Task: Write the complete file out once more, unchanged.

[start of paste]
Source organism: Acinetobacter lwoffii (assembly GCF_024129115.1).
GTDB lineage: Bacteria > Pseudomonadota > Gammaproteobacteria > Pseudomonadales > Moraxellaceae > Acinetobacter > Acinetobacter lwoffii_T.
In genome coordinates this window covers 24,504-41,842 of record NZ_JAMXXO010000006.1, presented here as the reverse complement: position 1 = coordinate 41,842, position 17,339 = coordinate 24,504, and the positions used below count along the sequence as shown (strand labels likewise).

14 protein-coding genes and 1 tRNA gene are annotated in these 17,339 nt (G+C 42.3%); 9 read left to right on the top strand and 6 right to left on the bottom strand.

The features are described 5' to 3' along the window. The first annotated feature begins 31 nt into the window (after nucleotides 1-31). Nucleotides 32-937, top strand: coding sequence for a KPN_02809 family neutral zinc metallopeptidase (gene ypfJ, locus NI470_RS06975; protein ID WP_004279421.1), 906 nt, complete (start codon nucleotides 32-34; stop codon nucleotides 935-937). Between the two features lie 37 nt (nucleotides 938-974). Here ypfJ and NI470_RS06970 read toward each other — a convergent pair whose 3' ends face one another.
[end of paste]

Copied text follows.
Source organism: Acinetobacter lwoffii (assembly GCF_024129115.1).
GTDB lineage: Bacteria > Pseudomonadota > Gammaproteobacteria > Pseudomonadales > Moraxellaceae > Acinetobacter > Acinetobacter lwoffii_T.
In genome coordinates this window covers 24,504-41,842 of record NZ_JAMXXO010000006.1, presented here as the reverse complement: position 1 = coordinate 41,842, position 17,339 = coordinate 24,504, and the positions used below count along the sequence as shown (strand labels likewise).

14 protein-coding genes and 1 tRNA gene are annotated in these 17,339 nt (G+C 42.3%); 9 read left to right on the top strand and 6 right to left on the bottom strand.

The features are described 5' to 3' along the window. The first annotated feature begins 31 nt into the window (after nucleotides 1-31). Nucleotides 32-937, top strand: coding sequence for a KPN_02809 family neutral zinc metallopeptidase (gene ypfJ, locus NI470_RS06975; protein ID WP_004279421.1), 906 nt, complete (start codon nucleotides 32-34; stop codon nucleotides 935-937). Between the two features lie 37 nt (nucleotides 938-974). Here ypfJ and NI470_RS06970 read toward each other — a convergent pair whose 3' ends face one another.